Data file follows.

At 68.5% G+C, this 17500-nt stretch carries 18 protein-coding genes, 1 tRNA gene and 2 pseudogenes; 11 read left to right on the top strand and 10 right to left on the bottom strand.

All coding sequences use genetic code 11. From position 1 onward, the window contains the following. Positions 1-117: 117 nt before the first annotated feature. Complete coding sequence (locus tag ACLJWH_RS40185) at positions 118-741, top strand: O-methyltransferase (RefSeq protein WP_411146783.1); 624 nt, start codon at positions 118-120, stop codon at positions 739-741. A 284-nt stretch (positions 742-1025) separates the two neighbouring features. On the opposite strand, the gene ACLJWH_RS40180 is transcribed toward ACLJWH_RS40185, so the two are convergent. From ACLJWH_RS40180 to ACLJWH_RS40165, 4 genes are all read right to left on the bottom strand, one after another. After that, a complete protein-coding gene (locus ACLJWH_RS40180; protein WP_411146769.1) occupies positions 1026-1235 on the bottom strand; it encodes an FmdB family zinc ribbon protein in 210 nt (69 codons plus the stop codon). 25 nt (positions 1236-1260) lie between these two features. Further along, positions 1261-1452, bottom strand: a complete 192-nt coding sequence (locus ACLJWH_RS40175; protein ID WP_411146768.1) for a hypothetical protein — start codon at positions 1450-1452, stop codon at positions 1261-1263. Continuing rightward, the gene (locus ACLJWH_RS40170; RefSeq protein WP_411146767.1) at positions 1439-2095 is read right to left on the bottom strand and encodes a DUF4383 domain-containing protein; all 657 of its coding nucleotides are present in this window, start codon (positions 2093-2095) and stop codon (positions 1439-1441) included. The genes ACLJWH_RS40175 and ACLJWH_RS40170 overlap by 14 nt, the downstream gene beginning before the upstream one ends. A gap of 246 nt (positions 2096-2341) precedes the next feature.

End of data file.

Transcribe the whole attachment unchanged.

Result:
At 68.5% G+C, this 17500-nt stretch carries 18 protein-coding genes, 1 tRNA gene and 2 pseudogenes; 11 read left to right on the top strand and 10 right to left on the bottom strand.

All coding sequences use genetic code 11. From position 1 onward, the window contains the following. Positions 1-117: 117 nt before the first annotated feature. Complete coding sequence (locus tag ACLJWH_RS40185) at positions 118-741, top strand: O-methyltransferase (RefSeq protein WP_411146783.1); 624 nt, start codon at positions 118-120, stop codon at positions 739-741. A 284-nt stretch (positions 742-1025) separates the two neighbouring features. On the opposite strand, the gene ACLJWH_RS40180 is transcribed toward ACLJWH_RS40185, so the two are convergent. From ACLJWH_RS40180 to ACLJWH_RS40165, 4 genes are all read right to left on the bottom strand, one after another. After that, a complete protein-coding gene (locus ACLJWH_RS40180; protein WP_411146769.1) occupies positions 1026-1235 on the bottom strand; it encodes an FmdB family zinc ribbon protein in 210 nt (69 codons plus the stop codon). 25 nt (positions 1236-1260) lie between these two features. Further along, positions 1261-1452, bottom strand: a complete 192-nt coding sequence (locus ACLJWH_RS40175; protein ID WP_411146768.1) for a hypothetical protein — start codon at positions 1450-1452, stop codon at positions 1261-1263. Continuing rightward, the gene (locus ACLJWH_RS40170; RefSeq protein WP_411146767.1) at positions 1439-2095 is read right to left on the bottom strand and encodes a DUF4383 domain-containing protein; all 657 of its coding nucleotides are present in this window, start codon (positions 2093-2095) and stop codon (positions 1439-1441) included. The genes ACLJWH_RS40175 and ACLJWH_RS40170 overlap by 14 nt, the downstream gene beginning before the upstream one ends. A gap of 246 nt (positions 2096-2341) precedes the next feature.